Unlike the Ukraine scandal, former special counsel Robert Mueller’s Russia investigation did not result in articles of impeachment against President Donald Trump. But it did lead to the prosecutions of some of Trump’s top allies, including his former campaign manager, Paul Manafort. Andrew Weissman, who headed the U.S. Department of Justice’s criminal fraud division, is speaking out about the investigation — which, according to Weissman, went well, but not as well as it could have.
Mueller’s probe is the subject of Weissman’s new book, “Where Law Ends: Inside the Mueller Investigation,” due out from Random House on September 29.
Weissman told the Associated Press, “I am deeply proud of the work we did and of the unprecedented number of people we indicted and convicted — and in record speed. But the hard truth is that we made mistakes. We could have done more. ‘Where Law Ends’ documents the choices we made, good and bad, for all to see and judge and learn from.”
Weiss, during the AP interview, also said of the book, “This is the story of our investigation into how our democracy was attacked by Russia and how those who condoned and ignored that assault undermined our ability to uncover the truth. My obligation as a prosecutor was to follow the facts where they led, using all available tools and undeterred by the onslaught of the president’s unique powers to undermine our work.”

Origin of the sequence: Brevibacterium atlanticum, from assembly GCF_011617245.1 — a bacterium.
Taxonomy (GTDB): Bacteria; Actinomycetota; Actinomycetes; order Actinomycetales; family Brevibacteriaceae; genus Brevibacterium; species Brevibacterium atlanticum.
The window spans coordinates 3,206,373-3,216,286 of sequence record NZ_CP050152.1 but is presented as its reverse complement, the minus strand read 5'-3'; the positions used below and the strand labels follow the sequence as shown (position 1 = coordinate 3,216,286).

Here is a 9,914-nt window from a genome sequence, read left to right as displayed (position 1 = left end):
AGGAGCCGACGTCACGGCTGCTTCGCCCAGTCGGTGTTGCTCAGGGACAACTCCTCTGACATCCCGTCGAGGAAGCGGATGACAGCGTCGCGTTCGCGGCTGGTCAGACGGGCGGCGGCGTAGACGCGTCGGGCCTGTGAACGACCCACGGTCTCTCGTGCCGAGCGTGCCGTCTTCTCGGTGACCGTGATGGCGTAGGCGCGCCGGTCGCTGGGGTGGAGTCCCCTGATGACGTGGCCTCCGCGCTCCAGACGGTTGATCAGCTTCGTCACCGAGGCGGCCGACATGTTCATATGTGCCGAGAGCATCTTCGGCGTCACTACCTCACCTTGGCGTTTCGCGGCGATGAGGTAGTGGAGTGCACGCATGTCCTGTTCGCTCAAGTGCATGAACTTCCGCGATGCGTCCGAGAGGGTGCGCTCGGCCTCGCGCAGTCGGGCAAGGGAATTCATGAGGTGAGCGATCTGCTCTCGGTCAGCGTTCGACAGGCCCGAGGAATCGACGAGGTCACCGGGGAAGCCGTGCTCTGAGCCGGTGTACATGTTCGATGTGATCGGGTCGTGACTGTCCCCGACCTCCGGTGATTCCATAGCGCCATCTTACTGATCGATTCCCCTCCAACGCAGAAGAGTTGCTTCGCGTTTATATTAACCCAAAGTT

When Mueller’s report was released in 2019, Trump described it as a total vindication— which is misleading. Mueller asserted that the 2016 Trump campaign’s interactions with Russians, although questionable, did not rise to the level of a full-fledged criminal conspiracy. But Mueller did not render a judgement on obstruction of justice, noting that DOJ policy prohibits the indictment of a sitting president. However, Mueller urged members of Congress to read his report and arrive at their own conclusions.